And I can't help dreaming up his escape -- to a place where he didn't have to live up to society's standards and norms, where he didn't have to constantly find himself wanting. Where everyone's interaction with him didn't involve trying to change him, trying to improve him. Where he could just be.


I so want to write something in response to this, to come up with some insight or observation that is deep and makes all these experiences meaningful, but I am not sure that I can, and so I keep going back to Jean Vanier, to some place or space that welcomes all our brokenness (parents, children) and wish that I could find and live in that place and open to doors for all the hurt and broken and tired and just plain done in. But you also give me hope, because you BOTHER to speak, to chronicle, to keep reading that damned NYTimes. To witness, and make us witness. That's as deep as I can go right now. But thank you for continuing to voice and point and tell stories for us.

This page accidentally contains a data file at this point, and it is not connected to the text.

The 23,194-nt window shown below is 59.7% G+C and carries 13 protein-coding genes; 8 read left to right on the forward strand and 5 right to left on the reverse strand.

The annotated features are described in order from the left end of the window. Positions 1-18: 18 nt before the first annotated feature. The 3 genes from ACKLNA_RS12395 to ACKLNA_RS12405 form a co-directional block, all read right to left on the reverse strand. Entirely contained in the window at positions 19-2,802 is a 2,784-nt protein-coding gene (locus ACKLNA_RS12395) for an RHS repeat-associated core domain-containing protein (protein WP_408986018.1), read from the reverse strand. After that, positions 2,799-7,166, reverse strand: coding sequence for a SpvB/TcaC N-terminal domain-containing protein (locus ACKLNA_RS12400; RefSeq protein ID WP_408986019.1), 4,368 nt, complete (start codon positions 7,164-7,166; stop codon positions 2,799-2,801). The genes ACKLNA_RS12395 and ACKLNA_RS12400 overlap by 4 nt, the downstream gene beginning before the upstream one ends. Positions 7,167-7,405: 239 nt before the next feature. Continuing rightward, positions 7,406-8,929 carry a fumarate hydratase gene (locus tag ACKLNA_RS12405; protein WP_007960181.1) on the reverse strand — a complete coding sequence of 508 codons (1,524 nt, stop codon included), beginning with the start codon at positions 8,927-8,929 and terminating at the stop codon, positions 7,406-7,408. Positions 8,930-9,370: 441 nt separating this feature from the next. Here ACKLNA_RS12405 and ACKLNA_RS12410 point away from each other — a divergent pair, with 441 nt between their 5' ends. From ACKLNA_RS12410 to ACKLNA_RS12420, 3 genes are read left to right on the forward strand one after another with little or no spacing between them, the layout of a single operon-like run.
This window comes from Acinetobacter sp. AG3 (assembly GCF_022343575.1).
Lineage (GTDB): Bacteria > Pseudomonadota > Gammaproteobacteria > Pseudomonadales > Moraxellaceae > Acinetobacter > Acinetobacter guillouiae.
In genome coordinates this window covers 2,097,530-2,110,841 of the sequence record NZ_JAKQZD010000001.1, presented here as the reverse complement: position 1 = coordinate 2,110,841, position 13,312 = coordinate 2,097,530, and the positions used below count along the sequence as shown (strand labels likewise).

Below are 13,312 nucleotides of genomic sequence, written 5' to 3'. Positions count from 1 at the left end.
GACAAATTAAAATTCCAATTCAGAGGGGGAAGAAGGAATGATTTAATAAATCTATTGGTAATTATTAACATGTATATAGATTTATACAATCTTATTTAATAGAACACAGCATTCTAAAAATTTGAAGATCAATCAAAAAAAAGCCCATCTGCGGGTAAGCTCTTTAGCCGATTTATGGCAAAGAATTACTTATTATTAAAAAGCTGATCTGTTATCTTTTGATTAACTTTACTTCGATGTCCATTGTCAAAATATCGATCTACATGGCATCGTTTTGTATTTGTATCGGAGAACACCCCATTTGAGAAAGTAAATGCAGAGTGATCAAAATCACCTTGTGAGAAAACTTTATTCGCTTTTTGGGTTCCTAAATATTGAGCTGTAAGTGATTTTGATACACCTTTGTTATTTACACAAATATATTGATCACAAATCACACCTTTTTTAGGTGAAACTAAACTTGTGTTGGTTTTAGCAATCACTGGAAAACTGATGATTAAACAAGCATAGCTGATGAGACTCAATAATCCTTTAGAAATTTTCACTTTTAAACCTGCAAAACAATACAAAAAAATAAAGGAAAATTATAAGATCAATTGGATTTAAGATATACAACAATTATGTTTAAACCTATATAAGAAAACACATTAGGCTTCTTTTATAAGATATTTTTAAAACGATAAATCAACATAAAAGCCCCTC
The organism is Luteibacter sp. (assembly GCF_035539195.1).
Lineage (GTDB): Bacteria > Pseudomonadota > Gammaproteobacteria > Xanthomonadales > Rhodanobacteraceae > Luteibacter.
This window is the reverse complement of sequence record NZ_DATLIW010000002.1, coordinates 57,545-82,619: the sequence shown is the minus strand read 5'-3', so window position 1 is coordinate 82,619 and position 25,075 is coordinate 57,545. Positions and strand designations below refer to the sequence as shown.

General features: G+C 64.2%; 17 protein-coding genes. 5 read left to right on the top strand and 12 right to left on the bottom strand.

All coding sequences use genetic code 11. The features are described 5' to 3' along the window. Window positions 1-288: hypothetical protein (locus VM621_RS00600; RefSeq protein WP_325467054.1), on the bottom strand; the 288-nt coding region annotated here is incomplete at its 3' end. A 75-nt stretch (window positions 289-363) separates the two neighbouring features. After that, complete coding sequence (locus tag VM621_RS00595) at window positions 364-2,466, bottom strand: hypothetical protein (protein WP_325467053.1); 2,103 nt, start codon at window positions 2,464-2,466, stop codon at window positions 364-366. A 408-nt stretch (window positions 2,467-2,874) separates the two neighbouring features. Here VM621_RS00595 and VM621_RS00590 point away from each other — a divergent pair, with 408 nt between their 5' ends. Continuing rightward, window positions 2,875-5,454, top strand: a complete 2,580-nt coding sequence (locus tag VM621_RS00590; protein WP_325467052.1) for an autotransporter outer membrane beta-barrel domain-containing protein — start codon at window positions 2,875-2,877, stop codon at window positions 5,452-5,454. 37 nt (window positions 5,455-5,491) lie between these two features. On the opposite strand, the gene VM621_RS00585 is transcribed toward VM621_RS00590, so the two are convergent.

That having anyone in the family that needs more is a stress to the family. It's no big news that having someone ill, having an accident, anything that requires more attention, work and money is going to be an added stress. I don't see what the news is about it. If anything, I would hope such stories are written to let everyone know that because of the extra needs and stresses, additional aid should be allocated to those in that situation. It takes a village, right?

As for doctors pressing expectant parents to abort, that is something that really should be addressed and considered a breach of any etiquette. The option should be given, but so should resources that have experience with the issues that such families are likely to face.

But, the medical profession is just not there when it comes to that kind of support. When my child was in the hospital and being treated on a long time basis, there were no referrals to any support groups. It seemed to be discouraged.

In lieu of a comment, I think I'll just type "ditto" for every single one of your words, particularly that last paragraph.

While I agree that raising a child with special needs is much much more challenging than raising a child with special needs, the idea that we need to make them 'fit' or 'pass' as normal never really occurs to me. It just seemed, from the beginning, to be impossible.